Affluent Women Cite Comfort with Investment Risks

A majority of high-income women feel comfortable taking risk in investments, feel fairly knowledgeable about financial products and possess advanced degrees, according to Spectrem Group.

While they are younger on average than the general population of affluent investors, high-income women do not lack financial expertise. A report released by Spectrem Group finds more than six in 10 high-income women feel they are fairly knowledgeable about financial products and investments, but most also feel they still have more to learn.

When it comes to selecting investments, high-income women report risk and diversification as the two most important factors they consider, with 93% considering the diversity of the investments and 86% considering the reputation of the companies where the investments are made. Additionally, a majority (54%) are willing to take a significant investment risk on a portion of their investments in order to potentially earn a higher return, compared to 32% of all other affluent investors.

The survey revealed that more than 93% of high-income women have a college degree, and 63% have an advanced degree beyond undergraduate work. Almost all (90%) credit education as one of the most significant contributing factors to their wealth creation. High-income women report the financial situation of their children or grandchildren as one of their most important personal concerns, and more in this group are focused on financing the education of their children compared with the overall affluent population (47% versus 25%, respectively).

Given their sophistication as investors, the Spectrem report encourages advisory firms to be prepared to provide the appropriate analysis and in-depth information needed when servicing high-income women. Their personal concerns drive many of their financial decisions, and many of these women are business owners, meaning a holistic financial approach combining business and personal goals can be appealing. Additionally, 43% of women say they enjoy investing and it is something they do not want to give up, while another 43% say they like to be actively involved in the day-to-day management of their investments.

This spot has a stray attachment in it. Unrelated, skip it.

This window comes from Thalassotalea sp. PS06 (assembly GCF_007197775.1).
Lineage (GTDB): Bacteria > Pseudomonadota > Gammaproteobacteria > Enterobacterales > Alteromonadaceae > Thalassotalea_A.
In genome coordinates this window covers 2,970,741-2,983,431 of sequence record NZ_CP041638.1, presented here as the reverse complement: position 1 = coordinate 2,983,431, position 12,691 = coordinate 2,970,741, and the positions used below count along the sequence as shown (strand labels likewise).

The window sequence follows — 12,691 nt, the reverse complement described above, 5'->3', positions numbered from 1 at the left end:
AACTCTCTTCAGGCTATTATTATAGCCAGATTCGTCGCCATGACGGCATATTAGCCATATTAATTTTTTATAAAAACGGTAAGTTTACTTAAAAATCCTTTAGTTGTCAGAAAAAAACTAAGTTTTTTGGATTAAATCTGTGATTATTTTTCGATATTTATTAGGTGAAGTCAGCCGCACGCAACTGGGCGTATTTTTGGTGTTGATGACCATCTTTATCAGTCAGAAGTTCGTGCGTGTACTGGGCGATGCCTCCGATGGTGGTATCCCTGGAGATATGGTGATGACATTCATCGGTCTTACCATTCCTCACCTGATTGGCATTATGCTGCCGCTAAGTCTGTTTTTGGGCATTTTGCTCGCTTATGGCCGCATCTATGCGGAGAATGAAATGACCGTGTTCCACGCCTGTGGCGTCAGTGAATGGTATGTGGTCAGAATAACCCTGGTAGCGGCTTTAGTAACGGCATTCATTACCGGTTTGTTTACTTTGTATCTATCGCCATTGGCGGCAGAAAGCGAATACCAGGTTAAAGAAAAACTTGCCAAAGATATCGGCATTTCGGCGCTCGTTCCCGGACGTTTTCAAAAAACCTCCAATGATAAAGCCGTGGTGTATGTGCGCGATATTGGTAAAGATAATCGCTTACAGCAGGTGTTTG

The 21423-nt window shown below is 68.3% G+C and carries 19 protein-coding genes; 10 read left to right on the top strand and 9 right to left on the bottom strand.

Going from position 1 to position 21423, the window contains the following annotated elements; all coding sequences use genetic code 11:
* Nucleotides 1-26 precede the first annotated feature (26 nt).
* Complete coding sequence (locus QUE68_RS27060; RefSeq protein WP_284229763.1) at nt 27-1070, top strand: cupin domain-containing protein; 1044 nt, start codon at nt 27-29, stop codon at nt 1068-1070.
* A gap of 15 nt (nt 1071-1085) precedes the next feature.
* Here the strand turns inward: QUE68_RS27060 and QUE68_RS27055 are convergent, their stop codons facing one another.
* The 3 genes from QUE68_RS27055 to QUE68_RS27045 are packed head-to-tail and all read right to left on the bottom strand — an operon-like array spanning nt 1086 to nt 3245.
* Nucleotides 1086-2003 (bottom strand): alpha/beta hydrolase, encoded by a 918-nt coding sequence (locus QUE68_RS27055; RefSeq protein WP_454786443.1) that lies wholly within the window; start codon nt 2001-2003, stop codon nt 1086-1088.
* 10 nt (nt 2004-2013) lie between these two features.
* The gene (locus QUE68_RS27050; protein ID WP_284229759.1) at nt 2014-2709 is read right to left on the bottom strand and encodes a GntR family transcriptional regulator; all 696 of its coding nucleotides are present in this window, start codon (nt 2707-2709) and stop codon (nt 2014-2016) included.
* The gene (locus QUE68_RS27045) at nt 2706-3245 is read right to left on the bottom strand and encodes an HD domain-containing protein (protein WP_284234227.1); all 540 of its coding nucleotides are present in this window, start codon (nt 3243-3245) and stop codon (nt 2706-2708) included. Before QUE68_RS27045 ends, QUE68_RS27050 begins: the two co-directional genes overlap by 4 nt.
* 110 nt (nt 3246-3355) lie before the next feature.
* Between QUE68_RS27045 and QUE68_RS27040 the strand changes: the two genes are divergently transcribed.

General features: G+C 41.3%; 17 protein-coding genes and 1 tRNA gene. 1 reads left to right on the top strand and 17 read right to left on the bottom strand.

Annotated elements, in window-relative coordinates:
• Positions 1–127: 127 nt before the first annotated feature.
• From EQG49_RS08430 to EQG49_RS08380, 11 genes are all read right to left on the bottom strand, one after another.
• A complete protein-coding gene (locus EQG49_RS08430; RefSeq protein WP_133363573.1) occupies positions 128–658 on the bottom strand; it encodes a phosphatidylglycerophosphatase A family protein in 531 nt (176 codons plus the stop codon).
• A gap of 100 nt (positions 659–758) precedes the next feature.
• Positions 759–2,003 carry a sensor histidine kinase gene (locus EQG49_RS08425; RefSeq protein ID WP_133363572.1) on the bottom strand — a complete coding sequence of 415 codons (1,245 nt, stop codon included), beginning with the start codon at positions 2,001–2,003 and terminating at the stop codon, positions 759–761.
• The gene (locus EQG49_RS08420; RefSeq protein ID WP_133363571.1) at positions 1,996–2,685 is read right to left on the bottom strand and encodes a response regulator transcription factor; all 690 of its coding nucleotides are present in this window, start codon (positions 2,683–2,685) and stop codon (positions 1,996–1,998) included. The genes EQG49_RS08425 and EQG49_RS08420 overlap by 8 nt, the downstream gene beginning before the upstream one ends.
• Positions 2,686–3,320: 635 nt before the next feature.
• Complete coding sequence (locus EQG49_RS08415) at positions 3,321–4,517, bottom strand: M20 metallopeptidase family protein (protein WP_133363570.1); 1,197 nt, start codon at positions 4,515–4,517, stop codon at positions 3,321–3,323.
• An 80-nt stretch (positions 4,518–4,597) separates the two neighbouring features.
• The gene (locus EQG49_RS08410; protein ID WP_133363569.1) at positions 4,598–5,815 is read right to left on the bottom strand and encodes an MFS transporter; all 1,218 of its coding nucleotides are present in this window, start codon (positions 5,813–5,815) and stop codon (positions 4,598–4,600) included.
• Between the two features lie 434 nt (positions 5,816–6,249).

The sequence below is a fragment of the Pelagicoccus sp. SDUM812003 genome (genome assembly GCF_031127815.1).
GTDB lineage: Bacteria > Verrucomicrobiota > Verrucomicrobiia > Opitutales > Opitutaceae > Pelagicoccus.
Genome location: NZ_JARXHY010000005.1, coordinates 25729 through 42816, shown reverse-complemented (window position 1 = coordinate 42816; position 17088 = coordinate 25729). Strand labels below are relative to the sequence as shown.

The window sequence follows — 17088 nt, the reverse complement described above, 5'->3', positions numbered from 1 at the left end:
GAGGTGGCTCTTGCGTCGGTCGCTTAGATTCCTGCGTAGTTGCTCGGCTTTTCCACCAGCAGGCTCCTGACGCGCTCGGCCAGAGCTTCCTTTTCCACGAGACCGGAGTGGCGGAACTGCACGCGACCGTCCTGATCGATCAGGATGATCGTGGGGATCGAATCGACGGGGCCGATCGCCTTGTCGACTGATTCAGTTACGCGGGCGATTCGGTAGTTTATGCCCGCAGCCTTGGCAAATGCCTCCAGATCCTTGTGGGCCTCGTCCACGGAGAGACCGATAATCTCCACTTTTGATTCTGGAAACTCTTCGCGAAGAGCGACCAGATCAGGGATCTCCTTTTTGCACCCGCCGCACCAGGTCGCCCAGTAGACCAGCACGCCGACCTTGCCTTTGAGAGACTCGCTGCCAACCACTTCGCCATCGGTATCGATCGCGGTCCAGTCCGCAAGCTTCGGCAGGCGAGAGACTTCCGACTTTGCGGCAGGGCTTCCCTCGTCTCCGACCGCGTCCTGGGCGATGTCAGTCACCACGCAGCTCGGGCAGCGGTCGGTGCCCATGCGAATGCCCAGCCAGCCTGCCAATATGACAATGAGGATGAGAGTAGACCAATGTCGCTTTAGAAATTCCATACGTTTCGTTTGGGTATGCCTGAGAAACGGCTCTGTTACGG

Opportunity presents itself for advisers specifically with estate planning, Spectrem finds. Less than 20% of high-income women own long-term care insurance, for example, which is well below the percentage for all affluent investors.

Other findings reveal that high-income women are more likely to use a financial adviser compared to all other affluent investors, with 81% using an adviser, compared to 74% of others. However, these women are more likely to be dissatisfied with their adviser. Research revealed the following statistics regarding high income women and their adviser relationships:

  • When rating their adviser, 59% of high-income women report overall satisfaction; 67% report satisfaction with the adviser’s knowledge and expertise; 74% are satisfied with responsiveness to requests; and 60% say they are satisfied with performance.
  • More than half (53%) say they rely and trust their adviser for the vast majority of financial needs. With certain types of investments, such as real estate or alternative investments, 51% rely on an adviser, compared to 33% of all other affluent investors.
  • Over half (54%) want a same-day response to a telephone call, and 58% expect a same-day e-mail response from their adviser.
  • High-income women are more frequent users of all social media platforms, with 70% using Facebook, 66% using LinkedIn, and 30% accessing Twitter.

The “High Income Women” report was compiled from an online survey of high income women conducted by Spectrem Group. For the study, high-income women are defined as those whose annual household income exceeds $200,000.